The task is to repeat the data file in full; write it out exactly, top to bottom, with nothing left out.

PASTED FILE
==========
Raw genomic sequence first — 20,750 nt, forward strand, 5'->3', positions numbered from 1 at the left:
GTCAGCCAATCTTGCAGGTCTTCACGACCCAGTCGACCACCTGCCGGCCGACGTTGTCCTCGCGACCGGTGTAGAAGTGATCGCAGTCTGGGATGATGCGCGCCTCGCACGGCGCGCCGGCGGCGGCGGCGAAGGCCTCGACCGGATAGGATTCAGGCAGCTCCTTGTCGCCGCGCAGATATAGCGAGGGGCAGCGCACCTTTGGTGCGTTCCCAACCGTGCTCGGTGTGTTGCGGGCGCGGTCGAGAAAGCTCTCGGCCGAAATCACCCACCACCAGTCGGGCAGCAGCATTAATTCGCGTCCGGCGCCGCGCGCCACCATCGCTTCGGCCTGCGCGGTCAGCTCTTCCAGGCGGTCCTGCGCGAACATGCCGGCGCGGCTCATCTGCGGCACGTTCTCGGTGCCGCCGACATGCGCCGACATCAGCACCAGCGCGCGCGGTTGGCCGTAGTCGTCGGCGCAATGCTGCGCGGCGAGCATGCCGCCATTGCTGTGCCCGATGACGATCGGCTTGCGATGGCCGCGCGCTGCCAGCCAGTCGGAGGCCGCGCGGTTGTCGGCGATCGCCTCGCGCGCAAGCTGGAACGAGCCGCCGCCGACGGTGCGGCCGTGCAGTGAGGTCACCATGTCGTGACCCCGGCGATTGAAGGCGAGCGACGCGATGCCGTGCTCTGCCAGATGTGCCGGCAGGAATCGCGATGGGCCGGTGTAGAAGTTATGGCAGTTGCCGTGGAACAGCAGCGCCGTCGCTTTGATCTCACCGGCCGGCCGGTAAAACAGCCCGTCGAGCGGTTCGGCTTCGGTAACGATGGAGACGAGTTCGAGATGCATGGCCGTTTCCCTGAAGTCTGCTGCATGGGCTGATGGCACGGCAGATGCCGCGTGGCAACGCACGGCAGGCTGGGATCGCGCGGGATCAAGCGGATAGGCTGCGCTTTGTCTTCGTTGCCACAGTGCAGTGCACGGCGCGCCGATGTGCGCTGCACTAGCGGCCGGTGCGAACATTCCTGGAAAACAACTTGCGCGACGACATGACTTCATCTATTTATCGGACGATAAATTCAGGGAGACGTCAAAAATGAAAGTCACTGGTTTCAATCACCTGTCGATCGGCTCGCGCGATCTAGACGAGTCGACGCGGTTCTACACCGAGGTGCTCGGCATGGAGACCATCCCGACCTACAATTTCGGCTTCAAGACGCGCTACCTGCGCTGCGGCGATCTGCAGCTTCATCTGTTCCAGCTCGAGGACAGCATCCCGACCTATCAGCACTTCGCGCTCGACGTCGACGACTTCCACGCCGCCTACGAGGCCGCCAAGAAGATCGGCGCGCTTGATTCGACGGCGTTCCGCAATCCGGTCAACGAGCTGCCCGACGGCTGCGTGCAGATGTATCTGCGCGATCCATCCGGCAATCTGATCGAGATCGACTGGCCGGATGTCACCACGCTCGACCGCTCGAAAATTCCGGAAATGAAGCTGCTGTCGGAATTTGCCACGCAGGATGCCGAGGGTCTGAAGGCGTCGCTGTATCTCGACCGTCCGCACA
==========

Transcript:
Raw genomic sequence first — 20,750 nt, forward strand, 5'->3', positions numbered from 1 at the left:
GTCAGCCAATCTTGCAGGTCTTCACGACCCAGTCGACCACCTGCCGGCCGACGTTGTCCTCGCGACCGGTGTAGAAGTGATCGCAGTCTGGGATGATGCGCGCCTCGCACGGCGCGCCGGCGGCGGCGGCGAAGGCCTCGACCGGATAGGATTCAGGCAGCTCCTTGTCGCCGCGCAGATATAGCGAGGGGCAGCGCACCTTTGGTGCGTTCCCAACCGTGCTCGGTGTGTTGCGGGCGCGGTCGAGAAAGCTCTCGGCCGAAATCACCCACCACCAGTCGGGCAGCAGCATTAATTCGCGTCCGGCGCCGCGCGCCACCATCGCTTCGGCCTGCGCGGTCAGCTCTTCCAGGCGGTCCTGCGCGAACATGCCGGCGCGGCTCATCTGCGGCACGTTCTCGGTGCCGCCGACATGCGCCGACATCAGCACCAGCGCGCGCGGTTGGCCGTAGTCGTCGGCGCAATGCTGCGCGGCGAGCATGCCGCCATTGCTGTGCCCGATGACGATCGGCTTGCGATGGCCGCGCGCTGCCAGCCAGTCGGAGGCCGCGCGGTTGTCGGCGATCGCCTCGCGCGCAAGCTGGAACGAGCCGCCGCCGACGGTGCGGCCGTGCAGTGAGGTCACCATGTCGTGACCCCGGCGATTGAAGGCGAGCGACGCGATGCCGTGCTCTGCCAGATGTGCCGGCAGGAATCGCGATGGGCCGGTGTAGAAGTTATGGCAGTTGCCGTGGAACAGCAGCGCCGTCGCTTTGATCTCACCGGCCGGCCGGTAAAACAGCCCGTCGAGCGGTTCGGCTTCGGTAACGATGGAGACGAGTTCGAGATGCATGGCCGTTTCCCTGAAGTCTGCTGCATGGGCTGATGGCACGGCAGATGCCGCGTGGCAACGCACGGCAGGCTGGGATCGCGCGGGATCAAGCGGATAGGCTGCGCTTTGTCTTCGTTGCCACAGTGCAGTGCACGGCGCGCCGATGTGCGCTGCACTAGCGGCCGGTGCGAACATTCCTGGAAAACAACTTGCGCGACGACATGACTTCATCTATTTATCGGACGATAAATTCAGGGAGACGTCAAAAATGAAAGTCACTGGTTTCAATCACCTGTCGATCGGCTCGCGCGATCTAGACGAGTCGACGCGGTTCTACACCGAGGTGCTCGGCATGGAGACCATCCCGACCTACAATTTCGGCTTCAAGACGCGCTACCTGCGCTGCGGCGATCTGCAGCTTCATCTGTTCCAGCTCGAGGACAGCATCCCGACCTATCAGCACTTCGCGCTCGACGTCGACGACTTCCACGCCGCCTACGAGGCCGCCAAGAAGATCGGCGCGCTTGATTCGACGGCGTTCCGCAATCCGGTCAACGAGCTGCCCGACGGCTGCGTGCAGATGTATCTGCGCGATCCATCCGGCAATCTGATCGAGATCGACTGGCCGGATGTCACCACGCTCGACCGCTCGAAAATTCCGGAAATGAAGCTGCTGTCGGAATTTGCCACGCAGGATGCCGAGGGTCTGAAGGCGTCGCTGTATCTCGACCGTCCGCACA